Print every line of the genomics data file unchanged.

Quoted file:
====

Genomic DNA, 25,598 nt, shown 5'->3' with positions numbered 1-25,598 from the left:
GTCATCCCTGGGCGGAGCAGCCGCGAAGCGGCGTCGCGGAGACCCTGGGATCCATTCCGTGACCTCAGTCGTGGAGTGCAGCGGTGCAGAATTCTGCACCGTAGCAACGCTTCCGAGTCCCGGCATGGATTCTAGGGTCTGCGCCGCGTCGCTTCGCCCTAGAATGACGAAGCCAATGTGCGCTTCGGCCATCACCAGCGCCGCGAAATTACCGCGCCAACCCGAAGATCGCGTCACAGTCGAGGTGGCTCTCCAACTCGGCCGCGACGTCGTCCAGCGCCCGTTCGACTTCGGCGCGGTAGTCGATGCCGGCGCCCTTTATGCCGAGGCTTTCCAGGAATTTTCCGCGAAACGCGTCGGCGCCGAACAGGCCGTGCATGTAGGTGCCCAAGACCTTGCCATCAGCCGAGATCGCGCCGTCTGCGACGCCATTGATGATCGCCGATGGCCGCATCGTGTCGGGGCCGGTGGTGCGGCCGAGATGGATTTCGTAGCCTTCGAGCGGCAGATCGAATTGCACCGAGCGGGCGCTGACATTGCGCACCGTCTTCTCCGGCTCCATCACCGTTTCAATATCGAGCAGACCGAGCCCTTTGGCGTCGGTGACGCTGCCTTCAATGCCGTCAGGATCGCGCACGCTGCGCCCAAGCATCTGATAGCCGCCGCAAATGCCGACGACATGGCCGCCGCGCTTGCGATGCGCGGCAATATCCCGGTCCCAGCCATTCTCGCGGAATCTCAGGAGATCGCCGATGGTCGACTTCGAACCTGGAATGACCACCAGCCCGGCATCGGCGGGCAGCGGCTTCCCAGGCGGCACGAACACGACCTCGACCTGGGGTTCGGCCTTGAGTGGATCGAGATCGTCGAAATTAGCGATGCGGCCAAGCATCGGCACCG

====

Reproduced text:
Genomic DNA, 25,598 nt, shown 5'->3' with positions numbered 1-25,598 from the left:
GTCATCCCTGGGCGGAGCAGCCGCGAAGCGGCGTCGCGGAGACCCTGGGATCCATTCCGTGACCTCAGTCGTGGAGTGCAGCGGTGCAGAATTCTGCACCGTAGCAACGCTTCCGAGTCCCGGCATGGATTCTAGGGTCTGCGCCGCGTCGCTTCGCCCTAGAATGACGAAGCCAATGTGCGCTTCGGCCATCACCAGCGCCGCGAAATTACCGCGCCAACCCGAAGATCGCGTCACAGTCGAGGTGGCTCTCCAACTCGGCCGCGACGTCGTCCAGCGCCCGTTCGACTTCGGCGCGGTAGTCGATGCCGGCGCCCTTTATGCCGAGGCTTTCCAGGAATTTTCCGCGAAACGCGTCGGCGCCGAACAGGCCGTGCATGTAGGTGCCCAAGACCTTGCCATCAGCCGAGATCGCGCCGTCTGCGACGCCATTGATGATCGCCGATGGCCGCATCGTGTCGGGGCCGGTGGTGCGGCCGAGATGGATTTCGTAGCCTTCGAGCGGCAGATCGAATTGCACCGAGCGGGCGCTGACATTGCGCACCGTCTTCTCCGGCTCCATCACCGTTTCAATATCGAGCAGACCGAGCCCTTTGGCGTCGGTGACGCTGCCTTCAATGCCGTCAGGATCGCGCACGCTGCGCCCAAGCATCTGATAGCCGCCGCAAATGCCGACGACATGGCCGCCGCGCTTGCGATGCGCGGCAATATCCCGGTCCCAGCCATTCTCGCGGAATCTCAGGAGATCGCCGATGGTCGACTTCGAACCTGGAATGACCACCAGCCCGGCATCGGCGGGCAGCGGCTTCCCAGGCGGCACGAACACGACCTCGACCTGGGGTTCGGCCTTGAGTGGATCGAGATCGTCGAAATTAGCGATGCGGCCAAGCATCGGCACCG